Economic Impact of Anastomotic Leaks in Bariatric Procedures in the USA: 2005-2009

Lobat Hashemi, MS, Nilay Mukherjee, PhD MBA, Micheal Morseon, Ross D Segan, MD FACS. Covidien

INTRODUCTION: Postoperative leaks from laparoscopic Roux-en-Y gastric bypass represent the most frequent site for anastomotic leaks. Recent studies have reported the rate of anastomotic leaks in bariatric procedures to range from 1% to 5%. In this study, we examined the economic impact of anastomotic leaks in cost and hospital length of stay for bariatric procedures in the United States.

METHODS: We identified a set of bariatric procedures most prone to leaks based on a survey of the literature and consulting with bariatric surgeons. We then developed a work structure for these surgeries as well as additional procedures that need to be done in the event of a post-operative leak. The Premier Perspective™ Database (PPD) was used to estimate the incidence and costs of postoperative anastomotic leaks from bariatric procedures, annually, from 2005 to 2009. PPD is the largest hospital-based database in the United States providing detailed resource utilization and cost. Our study focused on several ICD-9-CM procedures including 44.38 (laparoscopic gastroenterostomy), 45.62 (Closure of gastrostomy), 44.95 (laparoscopic gastric restrictive procedure), 44.39 (Other gastroenterostomy) and 44.67 (laparoscopic procedures for creation of esophagogastric sphincteric).

RESULTS: A total of 21,089 (11.2%) patients with bariatric procedures had an anastomotic leak between 2005 and 2009. Table 1 describes the trend in volume, cost, and hospital length of stay (LOS) for bariatric patients with and without anastomotic leak from 2005 through 2009. The percentage of patients with an anastomotic leak increased from 2005 to 2006, but stayed relatively flat at 11.8% from 2006 to 2009. The mean cost per discharge for patients with an anastomotic leak was significantly higher than those patients without leaks each year. Patients with anastomotic leaks cost approximately twenty eight thousand dollars more than patients without a leak. Average hospital LOS was significantly lower for patients without leaks than patients with leaks, 6.7 days compared to 19.8 days, respectively. Average hospital LOS decreased slightly from 20.2 days in 2005 to 19.02 days in 2009 for patient with anastomotic leaks. Average hospital LOS also decreased for patients without leaks, from 7 days to in 2005 to 6 days in 2009.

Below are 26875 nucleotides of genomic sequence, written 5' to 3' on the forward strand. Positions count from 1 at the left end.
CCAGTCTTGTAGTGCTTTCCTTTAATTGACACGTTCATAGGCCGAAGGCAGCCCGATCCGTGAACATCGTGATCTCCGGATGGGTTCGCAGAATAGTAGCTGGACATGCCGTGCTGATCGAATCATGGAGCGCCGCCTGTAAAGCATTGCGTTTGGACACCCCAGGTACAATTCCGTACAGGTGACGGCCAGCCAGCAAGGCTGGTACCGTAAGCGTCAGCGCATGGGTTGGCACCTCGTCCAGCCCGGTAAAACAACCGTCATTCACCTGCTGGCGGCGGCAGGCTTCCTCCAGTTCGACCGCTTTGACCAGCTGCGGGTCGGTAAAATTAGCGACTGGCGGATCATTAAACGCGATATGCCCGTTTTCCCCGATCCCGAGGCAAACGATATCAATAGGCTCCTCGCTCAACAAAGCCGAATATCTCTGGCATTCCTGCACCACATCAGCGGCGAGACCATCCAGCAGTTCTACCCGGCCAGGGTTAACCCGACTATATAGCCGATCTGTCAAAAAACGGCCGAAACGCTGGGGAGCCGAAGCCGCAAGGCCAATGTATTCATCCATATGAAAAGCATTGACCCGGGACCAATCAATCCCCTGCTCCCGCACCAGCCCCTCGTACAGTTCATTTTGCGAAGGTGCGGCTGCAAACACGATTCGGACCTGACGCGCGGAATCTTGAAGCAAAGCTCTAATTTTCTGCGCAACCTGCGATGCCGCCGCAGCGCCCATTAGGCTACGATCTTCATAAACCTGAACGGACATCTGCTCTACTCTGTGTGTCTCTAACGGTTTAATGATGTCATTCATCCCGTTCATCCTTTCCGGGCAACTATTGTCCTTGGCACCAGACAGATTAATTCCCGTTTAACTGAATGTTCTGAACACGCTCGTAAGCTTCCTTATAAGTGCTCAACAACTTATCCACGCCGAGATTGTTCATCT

CONCLUSIONS: The percentage of bariatric patients with anastomotic leaks has stayed relatively constant at 11.8 percent between 2006 and 2009. Mean cost per discharge for patients with an anastomotic leak was significantly higher than the mean cost per discharge for those without a leak. The mean hospital LOS was also significantly shorter for patients without an anastomotic leak compared to patients with a leak. These observations highlight the potential cost advantages of preventing anastomotic leaks for patients undergoing bariatric procedures.

With Anastomotic LeaksWithout Anastomotic Leaks
YearN(%)Mean CostMean LOS (days)NMean CostMean LOSp-value
20053,100 (8.8%)$43,05020.232,240$15,6207.0<0.001
20064,484 (11.8%)$43,90620.533,407$16,1977.1<0.001
20074,480 (11.8%)$45,44220.233,433$16,7866.9<0.001
20084,341 (11.8%)46,91119.332,481$17,3066.4<0.001
20094,684 (11.7%)48,49519.035,480$16,5776.0<0.001
Overall21,089 (11.2%)45,74419.8167,041$16,5026.7<0.001

Session: Poster
Program Number: P033
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